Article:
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In Baltimore, streetcars can succeed where buses have failed | READER COMMENTARY

The Kansas City Streetcar, launched in 2017, runs along Main Street in Kansas City, Missouri. (Orlin Wagner/Associated Press).

I love it when people from Fallston purport to care or know anything about Baltimore’s underachieving public transit. But what is startling about a recent missive from that transit desert is the recommendation that The Baltimore Sun Editorial Board “get past” the Red Line and print an article by Warren Buffett urging a “more flexible” bus system in lieu of streetcars or light rail for Omaha, Nebraska (”Will The Sun’s editorial board ever get past the Red Line cancellation?” Jan. 13).

Leaving aside the oblique insult that Baltimore can’t do any better than Omaha, it appears that the correspondent has been asleep for the last five years. Baltimore did get a new and highly-touted bus system beginning in June 2017 called BaltimoreLink. It was a failure. It lost one-third of its ridership in the first several weeks when fares were waived and rides were for free. It was so bad that there were overflow meetings in the War Memorial Plaza during the summer of 2017 from enraged transit riders including myself. At that time, a one-way commute on transit averaged 90 minutes, and the BaltimoreLink in its infancy was performing even worse.

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Bloomberg Businessweek reported in 2019 that ridership was still flat and 66% of these BaltimoreLink buses would show up late or not at all. During the first year of its operation, BaltimoreLink did not have a map of itself. It also became clear in the post-BaltimoreLink era that children taking the Maryland Transit Administration buses from 8th to 12th grade could not rely on the BaltimoreLink to get them to and from schools in a safe, timely and reliable manner.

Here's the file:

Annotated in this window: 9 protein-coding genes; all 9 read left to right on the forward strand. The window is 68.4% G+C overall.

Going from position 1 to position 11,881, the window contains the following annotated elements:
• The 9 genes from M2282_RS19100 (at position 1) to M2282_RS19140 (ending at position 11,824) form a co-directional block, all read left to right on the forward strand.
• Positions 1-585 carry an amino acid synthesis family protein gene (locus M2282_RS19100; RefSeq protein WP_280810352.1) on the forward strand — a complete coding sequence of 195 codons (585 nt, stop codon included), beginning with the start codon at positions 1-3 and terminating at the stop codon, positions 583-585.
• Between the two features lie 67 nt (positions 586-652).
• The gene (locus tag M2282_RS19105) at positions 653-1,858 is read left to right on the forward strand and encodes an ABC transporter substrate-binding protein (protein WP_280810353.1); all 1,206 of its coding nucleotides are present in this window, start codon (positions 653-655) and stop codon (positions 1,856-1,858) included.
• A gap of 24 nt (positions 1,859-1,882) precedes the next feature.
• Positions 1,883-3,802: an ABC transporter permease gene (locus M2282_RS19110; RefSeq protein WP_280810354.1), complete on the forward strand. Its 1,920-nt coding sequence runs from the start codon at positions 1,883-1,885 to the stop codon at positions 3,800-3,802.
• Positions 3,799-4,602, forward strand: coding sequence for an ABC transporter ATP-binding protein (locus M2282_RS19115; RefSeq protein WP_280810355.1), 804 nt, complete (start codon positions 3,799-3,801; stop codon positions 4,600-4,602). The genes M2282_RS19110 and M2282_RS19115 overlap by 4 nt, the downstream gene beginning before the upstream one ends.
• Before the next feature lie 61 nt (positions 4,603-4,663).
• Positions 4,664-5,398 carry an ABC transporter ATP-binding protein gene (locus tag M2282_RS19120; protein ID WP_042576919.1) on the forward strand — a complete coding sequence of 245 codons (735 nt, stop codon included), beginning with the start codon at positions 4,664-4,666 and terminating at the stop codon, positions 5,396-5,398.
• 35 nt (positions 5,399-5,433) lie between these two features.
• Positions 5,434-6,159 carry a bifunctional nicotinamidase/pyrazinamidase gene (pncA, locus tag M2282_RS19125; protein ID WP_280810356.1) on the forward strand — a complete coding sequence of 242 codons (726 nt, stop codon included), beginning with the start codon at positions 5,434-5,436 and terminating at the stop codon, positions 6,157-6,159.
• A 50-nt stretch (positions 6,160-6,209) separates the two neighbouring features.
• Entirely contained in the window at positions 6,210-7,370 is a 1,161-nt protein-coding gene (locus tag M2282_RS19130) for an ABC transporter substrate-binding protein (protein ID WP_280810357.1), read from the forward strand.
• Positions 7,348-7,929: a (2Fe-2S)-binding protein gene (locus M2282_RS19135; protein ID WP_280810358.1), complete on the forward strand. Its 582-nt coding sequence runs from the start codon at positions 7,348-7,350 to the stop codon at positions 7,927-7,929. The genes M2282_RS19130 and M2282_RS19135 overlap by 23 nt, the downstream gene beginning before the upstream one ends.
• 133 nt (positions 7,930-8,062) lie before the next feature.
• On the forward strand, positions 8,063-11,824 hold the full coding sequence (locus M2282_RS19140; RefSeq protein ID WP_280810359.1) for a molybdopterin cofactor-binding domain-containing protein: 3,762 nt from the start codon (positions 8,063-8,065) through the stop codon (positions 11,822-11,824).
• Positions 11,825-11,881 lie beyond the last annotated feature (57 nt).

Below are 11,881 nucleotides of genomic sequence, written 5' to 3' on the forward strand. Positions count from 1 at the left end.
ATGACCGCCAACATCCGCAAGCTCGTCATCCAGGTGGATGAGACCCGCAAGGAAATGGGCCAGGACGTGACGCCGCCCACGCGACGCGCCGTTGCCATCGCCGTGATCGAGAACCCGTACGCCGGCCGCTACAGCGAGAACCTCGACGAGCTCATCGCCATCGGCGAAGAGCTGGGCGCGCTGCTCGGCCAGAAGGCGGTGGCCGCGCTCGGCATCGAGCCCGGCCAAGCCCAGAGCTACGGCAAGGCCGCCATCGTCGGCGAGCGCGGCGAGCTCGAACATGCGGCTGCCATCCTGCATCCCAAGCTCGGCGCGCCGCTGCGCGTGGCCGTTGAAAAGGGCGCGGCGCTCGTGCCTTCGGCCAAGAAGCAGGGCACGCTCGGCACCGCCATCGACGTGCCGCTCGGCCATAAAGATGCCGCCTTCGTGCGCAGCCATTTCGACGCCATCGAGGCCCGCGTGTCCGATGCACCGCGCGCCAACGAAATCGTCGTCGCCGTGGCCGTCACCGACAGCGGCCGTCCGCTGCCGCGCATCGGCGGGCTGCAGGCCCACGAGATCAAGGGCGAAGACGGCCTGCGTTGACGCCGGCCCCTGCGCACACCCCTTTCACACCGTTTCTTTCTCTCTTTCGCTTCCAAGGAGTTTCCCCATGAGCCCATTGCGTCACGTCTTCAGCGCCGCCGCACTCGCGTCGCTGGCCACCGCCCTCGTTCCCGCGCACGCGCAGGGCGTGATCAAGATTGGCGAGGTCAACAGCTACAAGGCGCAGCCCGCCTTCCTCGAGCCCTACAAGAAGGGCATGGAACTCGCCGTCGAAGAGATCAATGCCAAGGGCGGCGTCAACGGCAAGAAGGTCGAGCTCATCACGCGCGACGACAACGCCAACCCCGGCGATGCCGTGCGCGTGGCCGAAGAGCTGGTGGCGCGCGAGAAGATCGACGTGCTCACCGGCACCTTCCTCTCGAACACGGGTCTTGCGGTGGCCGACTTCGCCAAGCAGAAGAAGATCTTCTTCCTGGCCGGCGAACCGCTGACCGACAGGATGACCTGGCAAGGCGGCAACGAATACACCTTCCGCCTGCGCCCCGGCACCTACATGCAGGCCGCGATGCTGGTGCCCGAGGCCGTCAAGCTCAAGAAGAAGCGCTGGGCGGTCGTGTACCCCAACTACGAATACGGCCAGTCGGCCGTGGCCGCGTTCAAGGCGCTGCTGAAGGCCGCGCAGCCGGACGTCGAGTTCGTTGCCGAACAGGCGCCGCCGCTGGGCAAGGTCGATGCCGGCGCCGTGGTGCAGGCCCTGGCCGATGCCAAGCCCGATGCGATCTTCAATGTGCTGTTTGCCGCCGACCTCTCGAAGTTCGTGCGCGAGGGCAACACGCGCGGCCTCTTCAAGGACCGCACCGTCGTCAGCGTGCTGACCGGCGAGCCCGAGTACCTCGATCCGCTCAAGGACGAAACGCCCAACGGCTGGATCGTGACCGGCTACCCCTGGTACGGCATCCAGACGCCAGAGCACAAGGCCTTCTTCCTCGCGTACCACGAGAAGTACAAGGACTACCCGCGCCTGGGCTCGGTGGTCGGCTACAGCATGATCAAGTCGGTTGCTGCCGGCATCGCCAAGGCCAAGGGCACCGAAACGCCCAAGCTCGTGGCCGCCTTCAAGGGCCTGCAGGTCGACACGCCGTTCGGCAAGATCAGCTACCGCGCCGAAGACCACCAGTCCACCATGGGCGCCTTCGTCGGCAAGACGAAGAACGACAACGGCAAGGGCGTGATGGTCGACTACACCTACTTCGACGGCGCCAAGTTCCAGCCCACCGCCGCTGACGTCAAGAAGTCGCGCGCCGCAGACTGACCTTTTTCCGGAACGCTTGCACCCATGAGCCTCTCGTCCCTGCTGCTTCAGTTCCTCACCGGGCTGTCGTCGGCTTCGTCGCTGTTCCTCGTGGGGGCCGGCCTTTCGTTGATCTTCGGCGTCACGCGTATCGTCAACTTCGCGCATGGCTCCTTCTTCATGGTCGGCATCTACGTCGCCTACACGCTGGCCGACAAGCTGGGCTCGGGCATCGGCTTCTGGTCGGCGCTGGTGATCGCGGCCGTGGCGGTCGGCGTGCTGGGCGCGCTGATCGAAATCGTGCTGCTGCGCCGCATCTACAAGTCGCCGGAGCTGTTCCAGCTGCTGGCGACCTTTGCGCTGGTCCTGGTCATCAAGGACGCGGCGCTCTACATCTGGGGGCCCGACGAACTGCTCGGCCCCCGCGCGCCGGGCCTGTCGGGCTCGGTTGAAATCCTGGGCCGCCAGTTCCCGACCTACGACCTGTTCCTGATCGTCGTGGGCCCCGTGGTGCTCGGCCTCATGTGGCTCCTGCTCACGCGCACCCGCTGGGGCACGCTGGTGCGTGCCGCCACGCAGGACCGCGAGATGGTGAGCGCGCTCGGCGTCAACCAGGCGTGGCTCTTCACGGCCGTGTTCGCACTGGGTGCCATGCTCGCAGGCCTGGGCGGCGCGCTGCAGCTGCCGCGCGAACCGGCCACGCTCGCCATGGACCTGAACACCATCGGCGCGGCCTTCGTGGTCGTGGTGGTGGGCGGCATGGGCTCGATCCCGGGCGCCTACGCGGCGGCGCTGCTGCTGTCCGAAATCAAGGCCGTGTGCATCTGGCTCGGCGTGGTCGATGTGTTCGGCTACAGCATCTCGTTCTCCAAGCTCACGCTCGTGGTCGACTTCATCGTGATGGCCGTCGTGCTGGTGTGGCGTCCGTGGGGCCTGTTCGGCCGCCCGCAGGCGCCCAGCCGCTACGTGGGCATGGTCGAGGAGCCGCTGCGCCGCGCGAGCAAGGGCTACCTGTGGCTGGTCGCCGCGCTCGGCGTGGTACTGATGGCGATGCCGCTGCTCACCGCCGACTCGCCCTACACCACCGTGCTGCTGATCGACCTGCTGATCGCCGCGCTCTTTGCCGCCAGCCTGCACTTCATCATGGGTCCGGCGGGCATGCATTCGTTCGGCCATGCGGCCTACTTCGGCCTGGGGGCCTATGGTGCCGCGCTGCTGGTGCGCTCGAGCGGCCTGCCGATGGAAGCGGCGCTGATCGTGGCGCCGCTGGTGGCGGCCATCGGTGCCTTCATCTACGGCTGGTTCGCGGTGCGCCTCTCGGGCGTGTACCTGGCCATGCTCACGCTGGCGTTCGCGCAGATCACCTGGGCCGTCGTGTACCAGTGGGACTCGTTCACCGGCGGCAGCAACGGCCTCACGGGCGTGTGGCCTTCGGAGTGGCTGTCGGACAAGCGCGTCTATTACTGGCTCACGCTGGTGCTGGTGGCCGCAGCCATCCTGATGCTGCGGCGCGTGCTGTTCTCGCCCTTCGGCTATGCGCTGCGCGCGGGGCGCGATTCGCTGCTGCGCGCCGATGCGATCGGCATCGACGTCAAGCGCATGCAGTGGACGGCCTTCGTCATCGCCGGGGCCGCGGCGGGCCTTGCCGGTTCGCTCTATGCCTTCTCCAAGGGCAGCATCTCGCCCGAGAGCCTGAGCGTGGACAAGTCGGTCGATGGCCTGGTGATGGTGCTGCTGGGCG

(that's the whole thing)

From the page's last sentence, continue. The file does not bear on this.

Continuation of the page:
It has also become apparent to me that the buses run for employees by University of Maryland and Johns Hopkins are much more efficient, timely and reliable than the MTA. There have been times when I watched four or five Hopkins buses pick up passengers while crowds gathered to stuff a single tardy MTA Brown Line bus like sardines. If the BaltimoreLink were such a rousing success or at least a fraction of what it promised, newspapers, politicians and activists like myself would not be rethinking the concept of the Red Line.

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Instead of the experience of Omaha, I would like The Sun and any powers-that-be to share the success story of the free 2-mile-long Kansas City streetcar, which bolstered downtown revenues and businesses to the extent that four more miles of free streetcars are being considered.

— Paul R. Schlitz Jr., Baltimore

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